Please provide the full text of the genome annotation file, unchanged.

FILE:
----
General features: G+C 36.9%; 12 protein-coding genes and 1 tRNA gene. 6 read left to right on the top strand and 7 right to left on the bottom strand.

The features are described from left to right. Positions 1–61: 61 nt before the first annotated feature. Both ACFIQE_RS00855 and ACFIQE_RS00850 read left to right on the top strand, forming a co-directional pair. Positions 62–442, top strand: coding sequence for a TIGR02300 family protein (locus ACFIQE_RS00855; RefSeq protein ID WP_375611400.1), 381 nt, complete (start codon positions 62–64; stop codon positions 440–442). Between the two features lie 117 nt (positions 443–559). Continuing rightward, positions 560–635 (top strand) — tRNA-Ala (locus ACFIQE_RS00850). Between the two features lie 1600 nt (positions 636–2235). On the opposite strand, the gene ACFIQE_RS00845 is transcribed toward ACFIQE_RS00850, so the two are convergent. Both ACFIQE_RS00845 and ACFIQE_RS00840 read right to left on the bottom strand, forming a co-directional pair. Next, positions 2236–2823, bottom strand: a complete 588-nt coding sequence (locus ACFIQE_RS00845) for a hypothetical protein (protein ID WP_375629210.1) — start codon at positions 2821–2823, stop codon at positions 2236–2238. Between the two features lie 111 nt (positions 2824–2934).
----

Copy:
General features: G+C 36.9%; 12 protein-coding genes and 1 tRNA gene. 6 read left to right on the top strand and 7 right to left on the bottom strand.

The features are described from left to right. Positions 1–61: 61 nt before the first annotated feature. Both ACFIQE_RS00855 and ACFIQE_RS00850 read left to right on the top strand, forming a co-directional pair. Positions 62–442, top strand: coding sequence for a TIGR02300 family protein (locus ACFIQE_RS00855; RefSeq protein ID WP_375611400.1), 381 nt, complete (start codon positions 62–64; stop codon positions 440–442). Between the two features lie 117 nt (positions 443–559). Continuing rightward, positions 560–635 (top strand) — tRNA-Ala (locus ACFIQE_RS00850). Between the two features lie 1600 nt (positions 636–2235). On the opposite strand, the gene ACFIQE_RS00845 is transcribed toward ACFIQE_RS00850, so the two are convergent. Both ACFIQE_RS00845 and ACFIQE_RS00840 read right to left on the bottom strand, forming a co-directional pair. Next, positions 2236–2823, bottom strand: a complete 588-nt coding sequence (locus ACFIQE_RS00845) for a hypothetical protein (protein ID WP_375629210.1) — start codon at positions 2821–2823, stop codon at positions 2236–2238. Between the two features lie 111 nt (positions 2824–2934).